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A Study to Examine the Effects of Stopping Preventive Therapy for Disseminated Mycobacterium Avium Complex (DMAC) in HIV-Positive Patients

This study has been completed.
Sponsor:
Information provided by:
National Institute of Allergy and Infectious Diseases (NIAID)
ClinicalTrials.gov Identifier:
NCT00000907
First received: November 2, 1999
Last updated: July 29, 2008
Last verified: June 2003

November 2, 1999
July 29, 2008
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Complete list of historical versions of study NCT00000907 on ClinicalTrials.gov Archive Site
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A Study to Examine the Effects of Stopping Preventive Therapy for Disseminated Mycobacterium Avium Complex (DMAC) in HIV-Positive Patients
A Study of Discontinuing Maintenance Therapy in Subjects With Disseminated Mycobacterium Avium Complex (DMAC)

The purpose of this study is to evaluate the effects of stopping preventive therapy for DMAC in HIV-positive patients who (1) have been treated for DMAC for at least 12 months and are now free of any signs of DMAC for at least 16 weeks, and (2) have improved immune systems (CD4 cell counts greater than or equal to 100 cells/mm3) due to anti-HIV drug therapy.

DMAC is a serious and sometimes life-threatening infection that usually affects only HIV-positive patients with CD4 cell counts (cells of the immune system that fight infection) less than 50 cells/mm3. It is recommended that people who are likely to get DMAC be placed on preventive medications which help reduce the risk of infection. New anti-HIV combination drug therapies can increase CD4 cell counts and can reduce the level of HIV in the blood. When CD4 counts are increased, risk of DMAC infection is less. This study examines whether it is possible to stop preventive therapy for DMAC when CD4 counts are high without placing individuals at risk for getting DMAC again.

A growing body of evidence suggests AIDS-related morbidity and mortality significantly decrease where potent antiretroviral therapies are used. HAART (highly active antiretroviral therapy) seems to significantly reduce the incidence of MAC. This study tests the validity of those observations.

Peripheral blood cultures and bone marrow (aspirate) samples from 50 eligible patients previously diagnosed with disseminated Mycobacterium avium complex (DMAC) are assessed for microbiologic sterilization of MAC at the time of study entry. If either bone marrow or blood cultures test positive for MAC, patients are discontinued from study. If cultures prove sterile, patients receive 6 weeks of treatment and then discontinue MAC therapy at Week 6 (entry into Step 2 of study). They are then monitored for clinical signs and symptoms of MAC recurrence and for the presence of mycobacteria in blood cultures. In cases of increased viral load during study, modification of antiretroviral therapy is allowed at the discretion of the patient's provider.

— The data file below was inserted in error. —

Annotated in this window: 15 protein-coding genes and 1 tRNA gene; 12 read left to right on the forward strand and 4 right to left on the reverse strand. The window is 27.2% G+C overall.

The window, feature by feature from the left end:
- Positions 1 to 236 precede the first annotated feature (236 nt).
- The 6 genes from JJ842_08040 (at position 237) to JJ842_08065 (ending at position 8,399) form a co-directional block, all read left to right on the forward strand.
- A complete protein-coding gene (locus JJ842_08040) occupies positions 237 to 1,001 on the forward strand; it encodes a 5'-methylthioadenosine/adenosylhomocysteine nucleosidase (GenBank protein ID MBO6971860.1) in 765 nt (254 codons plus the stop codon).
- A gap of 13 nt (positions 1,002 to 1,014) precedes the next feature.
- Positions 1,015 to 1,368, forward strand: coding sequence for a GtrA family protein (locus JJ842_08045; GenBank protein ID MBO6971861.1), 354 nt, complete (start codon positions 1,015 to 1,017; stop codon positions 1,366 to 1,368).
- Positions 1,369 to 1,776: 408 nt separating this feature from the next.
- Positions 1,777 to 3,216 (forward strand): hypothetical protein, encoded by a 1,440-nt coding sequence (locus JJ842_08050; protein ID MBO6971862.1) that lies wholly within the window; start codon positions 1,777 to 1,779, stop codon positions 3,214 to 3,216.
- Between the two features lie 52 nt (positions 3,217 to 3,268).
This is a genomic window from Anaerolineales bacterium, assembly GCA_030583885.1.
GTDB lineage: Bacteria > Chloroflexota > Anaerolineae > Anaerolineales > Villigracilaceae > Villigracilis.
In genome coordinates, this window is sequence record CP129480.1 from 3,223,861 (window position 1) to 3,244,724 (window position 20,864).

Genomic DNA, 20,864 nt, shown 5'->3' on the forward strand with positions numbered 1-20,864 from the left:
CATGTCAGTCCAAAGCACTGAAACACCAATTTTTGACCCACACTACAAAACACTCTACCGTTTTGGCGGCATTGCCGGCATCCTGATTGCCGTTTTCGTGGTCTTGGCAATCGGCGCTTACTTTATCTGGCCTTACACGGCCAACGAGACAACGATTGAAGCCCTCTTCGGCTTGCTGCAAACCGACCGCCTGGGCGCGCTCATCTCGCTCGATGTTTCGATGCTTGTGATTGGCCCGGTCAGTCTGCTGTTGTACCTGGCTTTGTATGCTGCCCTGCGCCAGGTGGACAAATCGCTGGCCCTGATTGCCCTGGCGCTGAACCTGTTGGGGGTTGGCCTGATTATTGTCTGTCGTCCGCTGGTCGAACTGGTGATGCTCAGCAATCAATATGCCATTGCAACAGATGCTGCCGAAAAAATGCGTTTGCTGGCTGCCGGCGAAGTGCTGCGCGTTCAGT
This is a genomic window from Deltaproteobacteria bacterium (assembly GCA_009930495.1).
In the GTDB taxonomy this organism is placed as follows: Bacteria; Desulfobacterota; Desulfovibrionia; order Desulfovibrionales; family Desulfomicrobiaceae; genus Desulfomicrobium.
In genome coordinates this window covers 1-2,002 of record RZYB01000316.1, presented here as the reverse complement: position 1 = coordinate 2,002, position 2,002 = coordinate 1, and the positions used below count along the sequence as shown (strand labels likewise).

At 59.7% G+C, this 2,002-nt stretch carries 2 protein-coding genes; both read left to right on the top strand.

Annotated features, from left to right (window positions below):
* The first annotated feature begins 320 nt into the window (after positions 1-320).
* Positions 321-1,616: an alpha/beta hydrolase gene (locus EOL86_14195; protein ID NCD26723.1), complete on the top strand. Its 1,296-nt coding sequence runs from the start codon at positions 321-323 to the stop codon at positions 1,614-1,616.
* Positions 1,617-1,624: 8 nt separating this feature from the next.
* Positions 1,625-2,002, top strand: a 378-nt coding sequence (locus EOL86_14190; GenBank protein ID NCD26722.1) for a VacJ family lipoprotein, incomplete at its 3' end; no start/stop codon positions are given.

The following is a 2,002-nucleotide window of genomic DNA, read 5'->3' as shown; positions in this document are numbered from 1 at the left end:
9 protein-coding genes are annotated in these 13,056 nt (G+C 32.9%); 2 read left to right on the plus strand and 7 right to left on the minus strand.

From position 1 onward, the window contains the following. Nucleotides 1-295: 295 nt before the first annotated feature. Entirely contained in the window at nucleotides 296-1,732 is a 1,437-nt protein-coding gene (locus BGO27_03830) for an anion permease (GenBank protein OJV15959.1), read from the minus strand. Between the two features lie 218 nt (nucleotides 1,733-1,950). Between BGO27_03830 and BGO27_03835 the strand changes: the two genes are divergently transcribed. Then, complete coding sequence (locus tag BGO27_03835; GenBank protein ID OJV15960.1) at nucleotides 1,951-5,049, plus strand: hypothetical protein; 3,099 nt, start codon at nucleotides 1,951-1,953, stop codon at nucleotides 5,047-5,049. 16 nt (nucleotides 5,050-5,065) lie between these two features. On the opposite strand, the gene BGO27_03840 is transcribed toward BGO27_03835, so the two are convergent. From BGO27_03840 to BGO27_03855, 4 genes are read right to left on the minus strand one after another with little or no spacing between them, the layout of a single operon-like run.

Observational
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  • Mycobacterium Avium-Intracellulare Infection
  • HIV Infections
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*   Includes publications given by the data provider as well as publications identified by ClinicalTrials.gov Identifier (NCT Number) in Medline.
 
Completed
50
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Inclusion Criteria

Patients may be eligible for this study if they:

  • Are HIV-positive.
  • Have 2 CD4 cell counts greater than or equal to 100 cells/mm3 within 60 days and 14 days prior to entry. Measurements must be taken at least 24 hours apart.
  • Have been treated for DMAC with a drug regimen including at least 2 antimycobacterial drugs for at least 12 months, and have been free of symptoms for at least 16 weeks prior to study entry.
  • Have been on anti-HIV therapy for at least 16 weeks and have been on stable anti-HIV therapy for at least 8 weeks prior to study entry.
  • Are at least 13 years old (need consent of parent or guardian if under 18).

Exclusion Criteria

Patients will not be eligible for this study if they:

  • Have any active infection (unless they have been on stable chronic suppressive therapy for at least 3 months).
  • Are pregnant.
Both
13 Years and older
No
Contact information is only displayed when the study is recruiting subjects
United States
 
NCT00000907
ACTG 393, AACTG 393
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National Institute of Allergy and Infectious Diseases (NIAID)
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Study Chair: Judith Aberg
Study Chair: Judith Currier
National Institute of Allergy and Infectious Diseases (NIAID)
June 2003

ICMJE     Data element required by the International Committee of Medical Journal Editors and the World Health Organization ICTRP